The cider side of apples
The launch of craft cider in India marks the beginning of a new revolution for a historic brew
While cider is a millennia-old drink in the Western world, in India it is a relatively new introduction popularized by the microbrewery revolution. Last week saw the launch of Sheppy’s Cider in India, which will take this initiation a step forward, introducing tipplers to the complexity of craft apple ciders. The introduction of different premium brands will open up the Indian market to the variety of apple and other fruit-based ciders that are lighter alternatives to spirits, suited to the hot weather and versatile enough to be adapted into cocktails.
While there have been attempts to brew cider primarily as a means of tackling wastage in apple-growing areas like Himachal Pradesh, the initiatives have remained on a minuscule scale. Their overall impact as an alcohol category has been negligible. With the growth of craft breweries like Doolally, Biere Club and Arbor Brewing Company in Pune and Bengaluru through the 2010s, cider entered the Indian tippler’s vocabulary in the metros. However, there has always been a greater focus on different varieties of beers and cider remains a token offering in most bars and tap rooms. The variety and quality of this cider is also debatable with apple concentrates and flavourings replacing a natural fermentation from the fruit, resulting in oversweet variants. Good quality cider still comes via imports from the West with brands like Magner’s from Ireland and Strongbow from England. There is clearly a gap in the market triggered by a growing interest in craft brews and spirits.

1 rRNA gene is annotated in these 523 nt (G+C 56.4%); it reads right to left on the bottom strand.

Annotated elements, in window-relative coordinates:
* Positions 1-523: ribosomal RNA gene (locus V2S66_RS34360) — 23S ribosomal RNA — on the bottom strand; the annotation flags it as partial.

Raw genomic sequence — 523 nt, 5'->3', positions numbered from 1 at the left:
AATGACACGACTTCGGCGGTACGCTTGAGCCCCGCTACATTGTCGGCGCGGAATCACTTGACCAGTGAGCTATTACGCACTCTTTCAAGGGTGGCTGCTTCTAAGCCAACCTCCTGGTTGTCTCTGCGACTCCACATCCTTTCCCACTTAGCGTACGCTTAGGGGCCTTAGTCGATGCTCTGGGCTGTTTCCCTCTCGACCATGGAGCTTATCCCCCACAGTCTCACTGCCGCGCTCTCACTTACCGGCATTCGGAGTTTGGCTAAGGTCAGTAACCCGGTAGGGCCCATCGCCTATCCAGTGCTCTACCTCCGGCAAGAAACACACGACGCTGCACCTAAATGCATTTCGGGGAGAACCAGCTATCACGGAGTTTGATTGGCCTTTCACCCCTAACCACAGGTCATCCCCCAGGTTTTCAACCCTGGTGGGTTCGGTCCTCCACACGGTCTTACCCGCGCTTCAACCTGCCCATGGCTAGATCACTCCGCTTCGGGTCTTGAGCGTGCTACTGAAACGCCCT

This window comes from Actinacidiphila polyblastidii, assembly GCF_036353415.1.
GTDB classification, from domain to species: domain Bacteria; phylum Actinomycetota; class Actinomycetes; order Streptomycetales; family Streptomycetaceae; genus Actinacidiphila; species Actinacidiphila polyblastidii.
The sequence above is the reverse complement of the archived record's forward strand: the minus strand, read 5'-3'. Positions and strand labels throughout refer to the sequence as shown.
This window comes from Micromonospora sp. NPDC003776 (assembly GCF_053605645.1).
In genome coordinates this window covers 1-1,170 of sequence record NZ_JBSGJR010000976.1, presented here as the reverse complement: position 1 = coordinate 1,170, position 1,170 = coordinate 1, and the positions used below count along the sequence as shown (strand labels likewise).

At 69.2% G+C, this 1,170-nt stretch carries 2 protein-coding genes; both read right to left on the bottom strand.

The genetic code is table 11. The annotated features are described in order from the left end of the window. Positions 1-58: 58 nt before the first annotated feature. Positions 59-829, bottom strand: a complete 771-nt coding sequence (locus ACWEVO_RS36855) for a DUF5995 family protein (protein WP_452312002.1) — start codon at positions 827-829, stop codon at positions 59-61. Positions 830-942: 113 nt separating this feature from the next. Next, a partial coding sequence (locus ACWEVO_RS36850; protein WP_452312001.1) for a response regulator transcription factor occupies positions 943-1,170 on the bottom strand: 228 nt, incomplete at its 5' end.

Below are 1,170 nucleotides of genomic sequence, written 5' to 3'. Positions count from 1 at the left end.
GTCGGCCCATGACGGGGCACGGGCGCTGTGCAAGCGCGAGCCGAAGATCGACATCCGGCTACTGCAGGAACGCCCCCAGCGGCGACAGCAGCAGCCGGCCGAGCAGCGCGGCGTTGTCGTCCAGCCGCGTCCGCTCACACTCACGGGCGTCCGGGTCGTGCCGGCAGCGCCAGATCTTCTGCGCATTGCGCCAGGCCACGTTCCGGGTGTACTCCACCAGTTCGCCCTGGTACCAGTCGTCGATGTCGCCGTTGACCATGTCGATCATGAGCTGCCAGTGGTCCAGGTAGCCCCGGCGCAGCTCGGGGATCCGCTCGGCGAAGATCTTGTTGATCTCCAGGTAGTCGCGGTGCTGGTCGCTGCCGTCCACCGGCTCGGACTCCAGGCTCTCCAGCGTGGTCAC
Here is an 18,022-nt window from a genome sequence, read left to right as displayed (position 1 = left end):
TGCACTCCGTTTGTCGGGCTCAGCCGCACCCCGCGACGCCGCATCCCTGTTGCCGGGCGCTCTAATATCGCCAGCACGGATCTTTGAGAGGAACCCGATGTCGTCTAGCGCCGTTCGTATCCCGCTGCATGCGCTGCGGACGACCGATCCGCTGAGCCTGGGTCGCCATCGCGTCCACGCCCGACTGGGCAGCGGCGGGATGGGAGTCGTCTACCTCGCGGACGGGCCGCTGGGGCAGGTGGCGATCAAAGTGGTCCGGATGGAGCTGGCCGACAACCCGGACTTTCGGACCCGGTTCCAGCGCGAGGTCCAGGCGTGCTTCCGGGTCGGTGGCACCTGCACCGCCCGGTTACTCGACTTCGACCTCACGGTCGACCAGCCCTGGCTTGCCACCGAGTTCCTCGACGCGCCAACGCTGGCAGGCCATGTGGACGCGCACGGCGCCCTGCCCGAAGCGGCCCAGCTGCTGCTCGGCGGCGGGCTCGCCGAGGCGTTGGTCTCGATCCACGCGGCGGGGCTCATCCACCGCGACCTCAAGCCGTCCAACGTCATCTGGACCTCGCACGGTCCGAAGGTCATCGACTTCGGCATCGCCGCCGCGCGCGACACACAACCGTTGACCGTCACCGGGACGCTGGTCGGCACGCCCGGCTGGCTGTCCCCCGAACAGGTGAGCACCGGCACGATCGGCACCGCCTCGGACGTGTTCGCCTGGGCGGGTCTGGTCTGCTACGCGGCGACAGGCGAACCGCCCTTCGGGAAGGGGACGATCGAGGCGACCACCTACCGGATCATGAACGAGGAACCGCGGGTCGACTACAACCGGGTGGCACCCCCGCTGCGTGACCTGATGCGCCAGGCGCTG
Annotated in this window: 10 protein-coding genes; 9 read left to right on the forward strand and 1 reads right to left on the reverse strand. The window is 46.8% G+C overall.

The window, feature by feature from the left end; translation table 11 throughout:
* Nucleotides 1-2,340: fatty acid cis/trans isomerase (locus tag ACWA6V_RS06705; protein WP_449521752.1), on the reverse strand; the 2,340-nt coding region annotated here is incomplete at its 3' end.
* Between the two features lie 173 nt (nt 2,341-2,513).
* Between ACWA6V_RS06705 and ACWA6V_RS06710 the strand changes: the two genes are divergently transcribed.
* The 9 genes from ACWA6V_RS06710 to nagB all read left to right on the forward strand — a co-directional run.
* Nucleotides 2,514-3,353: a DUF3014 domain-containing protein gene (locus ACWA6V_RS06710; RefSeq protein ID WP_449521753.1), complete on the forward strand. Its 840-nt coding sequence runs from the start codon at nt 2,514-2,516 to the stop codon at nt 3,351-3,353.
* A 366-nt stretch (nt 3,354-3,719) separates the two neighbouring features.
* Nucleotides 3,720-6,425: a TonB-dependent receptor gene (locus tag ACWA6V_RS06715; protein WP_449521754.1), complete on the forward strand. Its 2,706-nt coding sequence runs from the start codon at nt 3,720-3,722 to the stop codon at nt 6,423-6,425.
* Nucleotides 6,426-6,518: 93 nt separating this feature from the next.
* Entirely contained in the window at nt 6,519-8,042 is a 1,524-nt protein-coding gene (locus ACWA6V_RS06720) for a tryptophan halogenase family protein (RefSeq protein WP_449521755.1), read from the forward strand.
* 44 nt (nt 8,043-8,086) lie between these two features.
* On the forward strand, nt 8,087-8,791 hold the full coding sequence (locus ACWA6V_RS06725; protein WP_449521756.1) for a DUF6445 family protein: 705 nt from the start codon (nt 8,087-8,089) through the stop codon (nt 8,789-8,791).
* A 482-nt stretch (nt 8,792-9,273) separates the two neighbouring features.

Rohan Nihalani of Morgan Beverages spotted this gap and realized that the market was ready to try something more authentic. “I spent nearly a year in the UK, trying around 2000 ciders at trade fairs across the country, till I finally narrowed down on Sheppy’s Cider,” says Nihalani. One of UK’s premium craft cider brands with a 200-year-old history, Sheppy’s has over 16 varieties of cider in their portfolio, ranging from dry to sweet. “We were a traditional farming family that always made cider and somehow, over the generations, the cider business expanded and the farming reduced,” says David Sheppy, the sixth generation cider master and managing director of Sheppy’s Cider, who was in Mumbai recently. Sheppy’s is based in Somerset in West Country, England’s largest cider producing area. He describes the region as one that was historically associated with good quality apples.
“In fact the earliest cider in this area was used as payment for the staff on the farm. They would get an allowance of cider as part of their weekly wages,” says Sheppy. He says that while many farmers gave up making cider, the 50-100 farmers that continued together contributed to the growth of craft cider as a significant industry in the UK. “As the cider industry has expanded and become more sophisticated and developed ciders with longer shelf lives, it moved outside out of its local context into major towns and cities,” he adds.